In the previous post, I noted that I got a little carried away with the historical paint-color research before we dove into our renovation. As a result, I picked some colors I later came to seriously dislike.
We started righting past color-wrongs by turning to the sunroom, because it seemed easiest. In fact, the sunroom was a no-brainer. The problem (yellow-y white walls) was clear. And so was the solution (i.e., make those bad boys whiter).
The living room was tougher — truth be told, it’s been stressing me out for a while now. We spend a lot of time in here. And it’s the first room in the house guests see when they walk in. For months I stared at this space, wondering why I didn’t like it more. Finally I couldn’t ignore the answer — which, in all fairness, had been staring me in the face all along.
It was the color. I’d gotten it wrong — really wrong:
What I wanted when we moved in was something ‘historically sensitive,’ which is how I came to choose Benjamin Moore Crisp Khaki for the walls. (I know, I know… “Khaki? WHAT was she thinking…”). On top of that, I chose to paint our enormous, spectacular fireplace BM Cream Fleece. So there you have it: In a misguided attempt to stay true to long-dead trends, I erroneously went with khaki and cream.
While I have detested this color combo pretty much since we put it on the walls, I have remained steadfastly *in love* with the color we chose for the kitchen: BM Simply White. So I got it into my head that this was the color I should use for the living room too.
Because I didn’t want to make a mistake again, though, I did due-diligence. I bought six paint samples — all of them at least two shades lighter than what was already on the walls — and put them in various places throughout the room. For a week it looked like a super lame paint ball fight had taken place in our living room. But at the end of the trial, Simply White was indeed victorious.
[Left: BM Crisp Khaki; right: BM Simply White]
Now, lest you think I’m a total goon, let me say this: There were/are issues that obscured the fact that the paint was all wrong, which is why (I’d like to think) it took me so long to start formulating the fairly straightforward plan of fixing it.
The first issue is laziness. We already painted the room once. Re-painting = super sucky times.
Another issue is related to light. There is no direct sunlight to this room. NONE. ZIP. NADA. It’s weird too, since there are four windows. Two face the front porch. The other two face the side porch — which was closed in by previous owners and turned into the sunroom. So now those windows overlook the sunroom. (Yeah, old houses have their quirks…)
A third issue I’ll mention, even though it doesn’t directly relate to paint or painting: layout. You enter into the room directly from the front porch — so you have to walk through the center of the room to access the rest of the house. This means placing floating chairs before the couch, for instance, is a no-go. Basically, the furniture needs to at least sort of hug the edges of the room. I don’t love this fact. And, in the end, it distractedly me a bit from the need to repaint.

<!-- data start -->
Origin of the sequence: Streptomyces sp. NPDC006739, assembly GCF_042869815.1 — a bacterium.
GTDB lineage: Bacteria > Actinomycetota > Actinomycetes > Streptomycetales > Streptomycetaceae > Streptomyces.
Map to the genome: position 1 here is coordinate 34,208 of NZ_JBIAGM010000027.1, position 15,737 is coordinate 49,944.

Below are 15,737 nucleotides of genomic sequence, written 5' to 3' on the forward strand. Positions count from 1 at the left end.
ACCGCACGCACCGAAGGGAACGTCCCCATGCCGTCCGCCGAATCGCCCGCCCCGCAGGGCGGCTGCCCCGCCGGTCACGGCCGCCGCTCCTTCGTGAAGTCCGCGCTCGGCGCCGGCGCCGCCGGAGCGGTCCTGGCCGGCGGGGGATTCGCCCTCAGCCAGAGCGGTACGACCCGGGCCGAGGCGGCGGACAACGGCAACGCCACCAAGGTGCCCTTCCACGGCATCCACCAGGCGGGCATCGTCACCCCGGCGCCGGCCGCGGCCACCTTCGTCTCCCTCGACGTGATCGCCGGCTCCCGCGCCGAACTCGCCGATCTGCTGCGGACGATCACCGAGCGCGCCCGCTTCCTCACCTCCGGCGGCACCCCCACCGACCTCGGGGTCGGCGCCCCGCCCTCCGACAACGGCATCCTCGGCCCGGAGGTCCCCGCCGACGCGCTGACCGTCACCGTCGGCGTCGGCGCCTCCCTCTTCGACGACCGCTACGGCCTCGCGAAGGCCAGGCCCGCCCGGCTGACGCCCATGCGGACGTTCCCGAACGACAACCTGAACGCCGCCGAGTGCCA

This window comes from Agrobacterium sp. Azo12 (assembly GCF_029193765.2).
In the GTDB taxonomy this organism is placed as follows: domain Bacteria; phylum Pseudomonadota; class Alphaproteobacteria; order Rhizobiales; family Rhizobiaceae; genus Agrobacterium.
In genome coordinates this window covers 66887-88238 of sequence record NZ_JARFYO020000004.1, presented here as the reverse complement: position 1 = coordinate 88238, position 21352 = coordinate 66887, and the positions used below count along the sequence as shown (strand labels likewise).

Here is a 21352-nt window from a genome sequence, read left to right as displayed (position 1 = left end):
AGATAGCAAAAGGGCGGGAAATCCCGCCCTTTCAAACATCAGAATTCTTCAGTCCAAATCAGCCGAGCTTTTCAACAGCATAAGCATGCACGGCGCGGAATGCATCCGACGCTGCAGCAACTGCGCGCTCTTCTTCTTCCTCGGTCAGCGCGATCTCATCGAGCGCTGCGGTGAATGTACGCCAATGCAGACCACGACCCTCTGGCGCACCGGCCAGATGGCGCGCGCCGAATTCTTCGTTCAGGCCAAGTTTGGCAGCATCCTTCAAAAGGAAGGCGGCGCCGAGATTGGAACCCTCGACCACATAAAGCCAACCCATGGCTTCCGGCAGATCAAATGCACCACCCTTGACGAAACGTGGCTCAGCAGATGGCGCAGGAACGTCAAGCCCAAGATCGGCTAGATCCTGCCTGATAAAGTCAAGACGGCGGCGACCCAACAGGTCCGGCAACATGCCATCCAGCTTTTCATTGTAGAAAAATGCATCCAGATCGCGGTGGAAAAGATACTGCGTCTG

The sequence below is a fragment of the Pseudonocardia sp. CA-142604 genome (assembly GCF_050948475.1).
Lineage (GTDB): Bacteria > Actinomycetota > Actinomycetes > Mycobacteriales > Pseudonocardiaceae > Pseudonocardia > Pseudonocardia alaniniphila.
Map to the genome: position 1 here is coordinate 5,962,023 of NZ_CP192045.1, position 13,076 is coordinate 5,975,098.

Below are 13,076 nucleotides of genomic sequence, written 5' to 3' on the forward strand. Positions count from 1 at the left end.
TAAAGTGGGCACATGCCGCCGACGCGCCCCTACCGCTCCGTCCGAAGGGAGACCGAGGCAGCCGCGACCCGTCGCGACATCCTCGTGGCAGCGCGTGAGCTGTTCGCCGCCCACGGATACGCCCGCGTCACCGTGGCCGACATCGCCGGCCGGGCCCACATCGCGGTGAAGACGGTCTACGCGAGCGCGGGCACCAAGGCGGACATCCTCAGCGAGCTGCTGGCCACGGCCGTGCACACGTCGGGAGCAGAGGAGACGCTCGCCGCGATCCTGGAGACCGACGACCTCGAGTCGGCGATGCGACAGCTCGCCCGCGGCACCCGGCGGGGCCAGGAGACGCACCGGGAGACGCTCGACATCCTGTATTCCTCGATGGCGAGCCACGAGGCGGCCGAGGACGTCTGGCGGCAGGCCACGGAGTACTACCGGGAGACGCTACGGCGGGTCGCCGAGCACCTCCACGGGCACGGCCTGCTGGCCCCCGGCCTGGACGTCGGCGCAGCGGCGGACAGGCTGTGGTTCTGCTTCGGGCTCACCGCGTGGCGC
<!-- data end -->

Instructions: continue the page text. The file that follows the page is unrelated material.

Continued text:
(Don’t you just love that Tilly obliges me by
posing snoozing on demand?)
A few slight furniture adjustments have helped considerably (as did the procurement of one ENORMOUS plant, visible in the corner of some of the photos — Big Boy is looking good!).
These pics also show that I finally — finally! — got around to putting some art on the walls. The space above the couch has been a total headache. It’s yuge, you guys.
In our typical fashion, it’s a bit of a high/low thing we’ve got going on here: The basket over the couch is thrifted. The small painting beside it is by French-Armenian artist Jean Jansem. It was a wedding gift from Manny’s grandmother. The painting in the guilt frame beneath is by 19th century French-British artist Alfred Montague. We bought it at auction here in Savannah recently for less than a tenth of its fair market price, if my research serves us correctly. (That, my friends, is why it pays to shop at Savannah auctions!)
The painting over the mantle, visible in the ‘after’ collage above, is by a mid-twentieth century Yugoslavian artist named Mirko Počuča. It too was a wedding gift (from my family). The portrait above the little desk is a copy of a work by Amedeo Modigliani I got at a flea market in Florida for five bucks.
There is still work to be done here, of course. My goal is to have a room that looks like it was designed by Estrid Ericson and Josef Frank. (Yeah, I set modest goals…) That means more textiles, by golly! We are also down a coffee table at the moment, which leaves the center of the room especially bare. And I’m planning to paint the inside of the front door a nice glossy navy or cobalt shade.
All that aside, we’re enjoying no longer feeling like we’re in an early twentieth century cave. Benjamin Moore Simply White for the win!